New Carding Regulations in Ontario

new-carding-regulations-in-ontario

On January 1, 2017, new government regulations came into effect that are designed to govern the manner in which Ontario police may collect information from individuals, commonly known as “carding”: an ineffective, discriminatory and legally questionable practice of stopping, questioning and documenting of citizens who are not suspected of breaking any law in Ontario.

What are the new Ontario carding regulations?

The new regulations provide that Ontario police officers are not allowed to collect information from individuals if:

  1. any part of the reason that they are attempting to collect information is because the individual is a member of a particular racialized group; or
  2. the attempted collection is done in an arbitrary manner.

An Ontario police officer may, however, attempt to gather information from an individual from a particular racialized group only if:

  1. the officer is seeking a particular individual;
  2. being within the racialized group forms part of a description of the particular individual or is evident from a visual representation of the particular individual; and
  3. the officer has information, in addition to information about the particular individual being in a racialized group, that may help to identify the individual or narrow the description of the individual (e.g., clothing, height, weight, eye colour, hair colour or hair style, the type of automobile or the location where that individual might be found).

The new carding regulations also require police officers to properly inform any individual from whom they seek to gather information of the reason why they are attempting to collect identifying information and that they are not required to provide any identifying information to police.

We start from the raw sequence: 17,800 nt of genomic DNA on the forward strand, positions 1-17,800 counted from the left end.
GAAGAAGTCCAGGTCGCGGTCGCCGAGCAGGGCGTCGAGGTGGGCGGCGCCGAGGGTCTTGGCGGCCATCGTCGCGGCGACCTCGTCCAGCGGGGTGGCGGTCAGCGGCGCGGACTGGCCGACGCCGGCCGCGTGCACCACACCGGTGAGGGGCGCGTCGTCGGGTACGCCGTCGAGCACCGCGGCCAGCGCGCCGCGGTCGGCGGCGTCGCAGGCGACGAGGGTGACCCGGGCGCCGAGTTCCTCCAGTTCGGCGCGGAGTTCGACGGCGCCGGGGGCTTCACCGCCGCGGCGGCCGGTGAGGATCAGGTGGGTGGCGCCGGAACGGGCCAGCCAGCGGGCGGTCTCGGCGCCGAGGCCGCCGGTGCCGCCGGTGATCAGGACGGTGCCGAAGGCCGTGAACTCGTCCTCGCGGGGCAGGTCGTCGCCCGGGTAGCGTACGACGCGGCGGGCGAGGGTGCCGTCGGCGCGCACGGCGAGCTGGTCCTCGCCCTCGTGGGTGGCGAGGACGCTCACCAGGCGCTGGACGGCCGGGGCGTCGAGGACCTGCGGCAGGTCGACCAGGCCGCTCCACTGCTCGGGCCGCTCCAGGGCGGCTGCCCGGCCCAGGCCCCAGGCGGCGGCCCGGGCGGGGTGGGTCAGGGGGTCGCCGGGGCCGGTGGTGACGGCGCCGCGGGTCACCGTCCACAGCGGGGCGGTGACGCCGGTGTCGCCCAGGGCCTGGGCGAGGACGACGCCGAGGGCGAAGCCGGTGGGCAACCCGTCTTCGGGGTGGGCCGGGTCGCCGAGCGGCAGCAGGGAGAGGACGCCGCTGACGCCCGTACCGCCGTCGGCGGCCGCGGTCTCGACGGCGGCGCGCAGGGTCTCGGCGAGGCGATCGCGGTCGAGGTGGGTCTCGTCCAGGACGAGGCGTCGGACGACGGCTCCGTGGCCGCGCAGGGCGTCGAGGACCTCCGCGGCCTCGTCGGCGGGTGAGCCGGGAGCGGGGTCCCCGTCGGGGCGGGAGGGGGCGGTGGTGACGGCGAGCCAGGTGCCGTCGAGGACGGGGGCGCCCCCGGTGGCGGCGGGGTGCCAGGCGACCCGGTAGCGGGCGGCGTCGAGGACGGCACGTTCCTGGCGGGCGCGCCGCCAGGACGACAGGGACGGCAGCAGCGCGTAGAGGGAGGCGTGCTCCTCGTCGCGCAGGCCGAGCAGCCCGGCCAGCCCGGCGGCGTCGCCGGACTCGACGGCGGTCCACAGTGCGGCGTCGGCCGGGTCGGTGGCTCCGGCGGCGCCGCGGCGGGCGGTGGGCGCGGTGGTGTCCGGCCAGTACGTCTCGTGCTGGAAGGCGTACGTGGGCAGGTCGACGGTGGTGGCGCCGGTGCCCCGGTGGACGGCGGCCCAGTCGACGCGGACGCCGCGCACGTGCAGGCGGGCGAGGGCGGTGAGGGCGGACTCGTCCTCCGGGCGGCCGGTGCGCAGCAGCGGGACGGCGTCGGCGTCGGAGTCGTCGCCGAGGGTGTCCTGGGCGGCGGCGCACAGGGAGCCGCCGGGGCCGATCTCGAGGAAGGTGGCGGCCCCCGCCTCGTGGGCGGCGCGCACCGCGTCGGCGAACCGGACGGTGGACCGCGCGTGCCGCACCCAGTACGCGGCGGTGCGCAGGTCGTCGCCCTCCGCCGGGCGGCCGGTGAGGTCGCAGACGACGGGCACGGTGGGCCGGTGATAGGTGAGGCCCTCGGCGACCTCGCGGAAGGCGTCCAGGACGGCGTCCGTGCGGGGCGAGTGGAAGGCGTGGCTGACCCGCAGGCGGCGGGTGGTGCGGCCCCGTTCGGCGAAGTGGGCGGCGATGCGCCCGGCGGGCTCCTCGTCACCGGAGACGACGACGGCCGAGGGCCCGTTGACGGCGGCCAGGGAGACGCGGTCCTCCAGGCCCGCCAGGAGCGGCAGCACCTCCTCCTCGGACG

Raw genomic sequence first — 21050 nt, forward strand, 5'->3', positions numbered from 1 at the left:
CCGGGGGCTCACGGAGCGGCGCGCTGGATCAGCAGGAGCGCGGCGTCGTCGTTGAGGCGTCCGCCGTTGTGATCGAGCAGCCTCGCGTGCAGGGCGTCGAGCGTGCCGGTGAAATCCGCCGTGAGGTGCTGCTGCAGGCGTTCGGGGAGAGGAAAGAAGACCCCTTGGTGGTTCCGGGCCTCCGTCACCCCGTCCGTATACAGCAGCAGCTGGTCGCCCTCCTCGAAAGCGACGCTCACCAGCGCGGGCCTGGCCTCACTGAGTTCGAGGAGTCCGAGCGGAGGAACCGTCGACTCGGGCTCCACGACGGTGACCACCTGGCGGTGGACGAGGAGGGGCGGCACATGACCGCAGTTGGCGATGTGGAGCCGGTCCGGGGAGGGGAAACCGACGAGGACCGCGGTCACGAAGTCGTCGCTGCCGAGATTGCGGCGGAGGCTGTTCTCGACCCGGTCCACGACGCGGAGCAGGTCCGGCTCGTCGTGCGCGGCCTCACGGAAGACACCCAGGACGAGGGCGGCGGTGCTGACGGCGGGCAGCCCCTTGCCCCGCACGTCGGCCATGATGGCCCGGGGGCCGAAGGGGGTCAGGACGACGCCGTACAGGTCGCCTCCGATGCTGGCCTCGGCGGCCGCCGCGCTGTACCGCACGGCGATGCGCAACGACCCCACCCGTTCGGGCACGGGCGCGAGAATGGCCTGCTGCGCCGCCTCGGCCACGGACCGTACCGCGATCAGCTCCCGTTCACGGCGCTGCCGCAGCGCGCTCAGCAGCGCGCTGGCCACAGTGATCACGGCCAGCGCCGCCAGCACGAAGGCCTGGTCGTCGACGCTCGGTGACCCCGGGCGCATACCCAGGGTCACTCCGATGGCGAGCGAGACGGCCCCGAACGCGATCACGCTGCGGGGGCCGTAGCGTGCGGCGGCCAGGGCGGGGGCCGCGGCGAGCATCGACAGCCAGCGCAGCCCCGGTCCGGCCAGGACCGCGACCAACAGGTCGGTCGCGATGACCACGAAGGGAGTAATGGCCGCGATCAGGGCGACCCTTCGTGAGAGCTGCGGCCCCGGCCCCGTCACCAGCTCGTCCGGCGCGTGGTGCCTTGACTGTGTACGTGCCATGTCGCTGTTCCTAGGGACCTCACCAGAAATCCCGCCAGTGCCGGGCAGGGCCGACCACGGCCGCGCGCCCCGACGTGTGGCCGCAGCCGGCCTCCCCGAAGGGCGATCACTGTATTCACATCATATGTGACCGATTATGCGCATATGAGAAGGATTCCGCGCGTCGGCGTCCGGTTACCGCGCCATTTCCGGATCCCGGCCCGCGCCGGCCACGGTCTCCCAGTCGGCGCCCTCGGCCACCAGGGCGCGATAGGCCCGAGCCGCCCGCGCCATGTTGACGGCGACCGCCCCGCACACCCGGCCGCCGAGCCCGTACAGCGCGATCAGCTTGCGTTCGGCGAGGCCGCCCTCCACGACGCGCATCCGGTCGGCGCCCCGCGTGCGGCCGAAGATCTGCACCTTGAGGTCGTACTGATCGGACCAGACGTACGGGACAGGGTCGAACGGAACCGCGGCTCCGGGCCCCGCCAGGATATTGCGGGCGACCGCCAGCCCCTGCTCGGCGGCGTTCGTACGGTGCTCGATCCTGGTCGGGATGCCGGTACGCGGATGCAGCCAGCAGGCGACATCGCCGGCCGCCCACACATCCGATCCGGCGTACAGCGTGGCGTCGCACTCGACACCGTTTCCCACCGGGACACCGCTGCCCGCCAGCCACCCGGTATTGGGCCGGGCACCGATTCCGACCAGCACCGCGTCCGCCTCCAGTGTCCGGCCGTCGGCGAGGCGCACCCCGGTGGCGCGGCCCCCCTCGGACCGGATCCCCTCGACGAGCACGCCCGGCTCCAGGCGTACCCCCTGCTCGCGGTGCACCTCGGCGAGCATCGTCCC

If you are asked to provide information to a police officer, be sure to ask the officer to provide a written record of this request.

Any Ontario police officer who attempts to collect identifying information about an individual must also provide that individual with a document that provides a record of the attempt.

If you are asked to provide information to a police officer, be sure to ask the officer to provide a written record of this request.

When do the new Ontario carding regulations apply?

The new regulations apply whenever police officers attempt to collect information from individuals for the purpose of:

  1. inquiring into offences that have been or might be committed;
  2. inquiring into suspicious activities to detect offences; or
  3. gathering information for intelligence purposes.

However, the new regulations do not apply when a police officer attempts to collect information for the purposes of investigating an offence that the officer reasonably suspects has been or will be committed.

The new regulations also do not apply where:

  1. an individual is legally required to provide information to a police officer;
  2. an individual is lawfully under arrest or is being detained;
  3. an officer is engaged in a covert operation;
  4. an officer is executing a warrant, acting pursuant to a court order or performing related duties; or
  5. an individual from whom an officer attempts to collect information is employed in the administration of justice or is carrying out duties or providing services that are otherwise relevant to the carrying out of the officer’s duties.

If you have been arrested or detained, then you are required to provide your name and address and nothing more. You should tell the arresting officer that you wish to speak to a lawyer immediately.

In any interaction with the police it is important to remember that you are under no obligation to provide them with information, unless you have been lawfully arrested or detained.

If you have been arrested or detained, then you are required to provide your name and address and nothing more. You should tell the arresting officer that you wish to speak to a lawyer immediately.

For more information, see the Police Services Act.

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